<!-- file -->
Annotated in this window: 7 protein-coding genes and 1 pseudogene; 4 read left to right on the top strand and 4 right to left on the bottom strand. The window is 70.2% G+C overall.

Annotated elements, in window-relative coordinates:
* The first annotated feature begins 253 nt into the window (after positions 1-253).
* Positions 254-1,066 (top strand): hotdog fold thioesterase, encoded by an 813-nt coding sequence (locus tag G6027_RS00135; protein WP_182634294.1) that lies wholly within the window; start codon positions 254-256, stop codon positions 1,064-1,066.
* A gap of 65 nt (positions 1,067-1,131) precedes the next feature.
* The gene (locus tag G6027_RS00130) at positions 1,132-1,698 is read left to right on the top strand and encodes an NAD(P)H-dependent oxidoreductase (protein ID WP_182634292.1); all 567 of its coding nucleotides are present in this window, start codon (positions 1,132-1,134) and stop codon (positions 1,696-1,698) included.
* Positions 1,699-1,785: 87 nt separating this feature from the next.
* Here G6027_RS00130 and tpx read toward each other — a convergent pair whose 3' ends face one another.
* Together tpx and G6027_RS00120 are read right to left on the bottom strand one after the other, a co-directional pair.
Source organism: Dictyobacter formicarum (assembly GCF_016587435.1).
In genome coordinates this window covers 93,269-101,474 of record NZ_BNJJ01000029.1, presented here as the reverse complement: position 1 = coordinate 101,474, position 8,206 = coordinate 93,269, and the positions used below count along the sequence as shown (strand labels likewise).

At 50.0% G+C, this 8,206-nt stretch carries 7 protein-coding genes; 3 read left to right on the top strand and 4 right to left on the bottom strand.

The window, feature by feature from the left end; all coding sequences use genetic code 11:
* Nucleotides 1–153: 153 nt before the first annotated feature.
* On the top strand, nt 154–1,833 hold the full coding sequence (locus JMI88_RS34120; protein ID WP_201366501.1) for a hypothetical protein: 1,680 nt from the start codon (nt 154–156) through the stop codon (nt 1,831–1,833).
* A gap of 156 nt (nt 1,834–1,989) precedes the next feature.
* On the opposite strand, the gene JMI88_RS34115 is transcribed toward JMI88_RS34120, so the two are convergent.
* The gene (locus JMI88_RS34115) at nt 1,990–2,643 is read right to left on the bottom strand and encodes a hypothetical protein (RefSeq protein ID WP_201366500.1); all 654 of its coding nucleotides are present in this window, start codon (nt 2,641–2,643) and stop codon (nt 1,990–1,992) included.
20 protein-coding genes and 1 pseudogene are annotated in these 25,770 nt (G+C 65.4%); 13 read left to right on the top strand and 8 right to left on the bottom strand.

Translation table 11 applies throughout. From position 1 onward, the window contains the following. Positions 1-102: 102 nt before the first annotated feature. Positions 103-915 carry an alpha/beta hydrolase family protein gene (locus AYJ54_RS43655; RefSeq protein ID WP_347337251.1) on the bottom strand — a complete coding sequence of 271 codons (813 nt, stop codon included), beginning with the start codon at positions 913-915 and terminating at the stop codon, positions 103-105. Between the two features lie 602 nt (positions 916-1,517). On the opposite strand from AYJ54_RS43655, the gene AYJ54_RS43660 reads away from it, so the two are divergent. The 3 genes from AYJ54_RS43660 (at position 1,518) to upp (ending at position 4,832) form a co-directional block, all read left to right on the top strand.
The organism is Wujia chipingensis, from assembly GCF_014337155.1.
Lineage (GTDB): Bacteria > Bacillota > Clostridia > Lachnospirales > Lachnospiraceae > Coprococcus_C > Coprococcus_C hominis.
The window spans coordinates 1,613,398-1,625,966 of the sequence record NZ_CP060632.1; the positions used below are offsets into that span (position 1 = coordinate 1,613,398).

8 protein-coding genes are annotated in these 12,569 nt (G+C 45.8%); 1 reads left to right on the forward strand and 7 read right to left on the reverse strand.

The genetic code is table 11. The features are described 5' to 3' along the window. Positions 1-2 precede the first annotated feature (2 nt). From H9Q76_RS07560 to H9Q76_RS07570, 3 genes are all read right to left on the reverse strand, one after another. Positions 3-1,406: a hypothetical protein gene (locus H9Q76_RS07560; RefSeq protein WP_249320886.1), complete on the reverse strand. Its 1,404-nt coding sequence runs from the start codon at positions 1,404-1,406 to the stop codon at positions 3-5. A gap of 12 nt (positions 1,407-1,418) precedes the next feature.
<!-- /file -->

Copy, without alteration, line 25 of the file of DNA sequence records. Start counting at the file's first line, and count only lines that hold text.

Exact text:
The genetic code is table 11. The features are described 5' to 3' along the window. Positions 1-2 precede the first annotated feature (2 nt). From H9Q76_RS07560 to H9Q76_RS07570, 3 genes are all read right to left on the reverse strand, one after another. Positions 3-1,406: a hypothetical protein gene (locus H9Q76_RS07560; RefSeq protein WP_249320886.1), complete on the reverse strand. Its 1,404-nt coding sequence runs from the start codon at positions 1,404-1,406 to the stop codon at positions 3-5. A gap of 12 nt (positions 1,407-1,418) precedes the next feature.